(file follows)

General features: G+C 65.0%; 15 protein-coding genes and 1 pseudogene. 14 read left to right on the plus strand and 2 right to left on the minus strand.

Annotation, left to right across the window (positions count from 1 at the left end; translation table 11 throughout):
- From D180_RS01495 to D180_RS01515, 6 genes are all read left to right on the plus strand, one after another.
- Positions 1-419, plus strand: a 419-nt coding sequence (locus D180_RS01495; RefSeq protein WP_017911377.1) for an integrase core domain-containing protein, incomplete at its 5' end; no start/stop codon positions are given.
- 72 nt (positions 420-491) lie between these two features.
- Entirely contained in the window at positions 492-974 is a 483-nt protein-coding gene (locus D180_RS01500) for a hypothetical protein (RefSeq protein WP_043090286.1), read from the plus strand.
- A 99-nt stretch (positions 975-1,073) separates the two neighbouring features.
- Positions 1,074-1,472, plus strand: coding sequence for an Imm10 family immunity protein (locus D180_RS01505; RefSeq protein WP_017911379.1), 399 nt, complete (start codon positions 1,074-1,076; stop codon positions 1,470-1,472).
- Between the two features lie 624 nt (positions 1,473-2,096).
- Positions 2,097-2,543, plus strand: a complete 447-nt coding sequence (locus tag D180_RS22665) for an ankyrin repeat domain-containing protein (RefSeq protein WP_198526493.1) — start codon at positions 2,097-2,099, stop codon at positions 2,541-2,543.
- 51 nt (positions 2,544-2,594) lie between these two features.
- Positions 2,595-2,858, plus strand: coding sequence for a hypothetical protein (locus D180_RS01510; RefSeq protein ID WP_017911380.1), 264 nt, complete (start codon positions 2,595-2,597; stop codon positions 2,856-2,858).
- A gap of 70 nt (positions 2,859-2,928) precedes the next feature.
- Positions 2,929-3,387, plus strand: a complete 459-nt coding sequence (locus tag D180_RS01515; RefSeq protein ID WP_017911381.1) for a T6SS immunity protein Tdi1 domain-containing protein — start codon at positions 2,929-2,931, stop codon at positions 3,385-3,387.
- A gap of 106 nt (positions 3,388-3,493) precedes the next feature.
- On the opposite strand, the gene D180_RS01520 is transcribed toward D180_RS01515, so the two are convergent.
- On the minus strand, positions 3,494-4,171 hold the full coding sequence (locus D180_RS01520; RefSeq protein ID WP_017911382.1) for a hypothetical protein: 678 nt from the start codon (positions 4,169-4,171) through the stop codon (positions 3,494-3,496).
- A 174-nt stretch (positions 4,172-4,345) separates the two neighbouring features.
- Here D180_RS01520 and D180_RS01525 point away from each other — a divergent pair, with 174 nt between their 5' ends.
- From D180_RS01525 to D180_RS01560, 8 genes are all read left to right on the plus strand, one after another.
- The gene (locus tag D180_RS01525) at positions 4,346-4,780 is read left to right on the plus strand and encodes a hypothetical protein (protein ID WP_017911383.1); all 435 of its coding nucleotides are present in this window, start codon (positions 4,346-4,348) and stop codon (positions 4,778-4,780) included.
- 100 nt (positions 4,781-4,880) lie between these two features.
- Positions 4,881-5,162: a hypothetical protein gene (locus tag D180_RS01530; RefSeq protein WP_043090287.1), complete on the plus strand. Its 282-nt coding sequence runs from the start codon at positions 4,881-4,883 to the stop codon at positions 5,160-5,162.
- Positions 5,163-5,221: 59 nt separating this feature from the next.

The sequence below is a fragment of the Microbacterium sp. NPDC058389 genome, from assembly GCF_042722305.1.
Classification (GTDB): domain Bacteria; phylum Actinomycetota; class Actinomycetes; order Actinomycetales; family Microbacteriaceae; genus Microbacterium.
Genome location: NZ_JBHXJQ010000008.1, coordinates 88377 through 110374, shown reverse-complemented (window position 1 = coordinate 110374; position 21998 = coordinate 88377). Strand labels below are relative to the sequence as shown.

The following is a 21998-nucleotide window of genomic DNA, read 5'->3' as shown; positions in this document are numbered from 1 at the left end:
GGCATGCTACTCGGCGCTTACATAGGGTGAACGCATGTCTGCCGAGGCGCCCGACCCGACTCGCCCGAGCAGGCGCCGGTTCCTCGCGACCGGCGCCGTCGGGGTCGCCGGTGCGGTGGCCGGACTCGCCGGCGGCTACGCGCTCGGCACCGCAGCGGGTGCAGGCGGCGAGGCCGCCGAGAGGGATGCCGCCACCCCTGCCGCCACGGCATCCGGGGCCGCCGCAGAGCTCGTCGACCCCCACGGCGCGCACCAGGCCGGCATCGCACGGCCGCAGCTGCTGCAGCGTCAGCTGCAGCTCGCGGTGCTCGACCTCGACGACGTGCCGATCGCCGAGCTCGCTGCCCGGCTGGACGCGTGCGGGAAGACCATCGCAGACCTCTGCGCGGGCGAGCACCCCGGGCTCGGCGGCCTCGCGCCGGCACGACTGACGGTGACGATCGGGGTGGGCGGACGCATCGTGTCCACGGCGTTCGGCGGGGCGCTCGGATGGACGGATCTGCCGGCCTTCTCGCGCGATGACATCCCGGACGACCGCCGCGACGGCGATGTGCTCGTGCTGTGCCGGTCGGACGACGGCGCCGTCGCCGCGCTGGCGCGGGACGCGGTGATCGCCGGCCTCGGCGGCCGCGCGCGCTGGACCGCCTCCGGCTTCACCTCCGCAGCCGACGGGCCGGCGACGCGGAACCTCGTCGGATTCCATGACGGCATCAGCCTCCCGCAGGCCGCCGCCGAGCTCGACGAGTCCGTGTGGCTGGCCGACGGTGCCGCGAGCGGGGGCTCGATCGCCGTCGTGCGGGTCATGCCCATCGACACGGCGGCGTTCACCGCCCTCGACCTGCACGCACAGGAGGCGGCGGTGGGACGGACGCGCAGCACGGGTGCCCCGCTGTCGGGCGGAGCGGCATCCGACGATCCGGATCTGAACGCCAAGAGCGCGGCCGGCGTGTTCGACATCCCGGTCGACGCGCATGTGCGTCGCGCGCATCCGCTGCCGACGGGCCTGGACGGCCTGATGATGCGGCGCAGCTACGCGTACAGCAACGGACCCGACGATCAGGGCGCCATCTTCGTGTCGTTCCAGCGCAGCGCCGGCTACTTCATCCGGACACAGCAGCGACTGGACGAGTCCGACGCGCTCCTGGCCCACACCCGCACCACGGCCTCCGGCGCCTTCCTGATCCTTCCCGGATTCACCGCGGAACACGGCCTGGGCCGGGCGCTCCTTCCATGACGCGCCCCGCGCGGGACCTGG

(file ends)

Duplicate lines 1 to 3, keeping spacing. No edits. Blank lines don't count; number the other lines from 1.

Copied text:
General features: G+C 65.0%; 15 protein-coding genes and 1 pseudogene. 14 read left to right on the plus strand and 2 right to left on the minus strand.

Annotation, left to right across the window (positions count from 1 at the left end; translation table 11 throughout):
- From D180_RS01495 to D180_RS01515, 6 genes are all read left to right on the plus strand, one after another.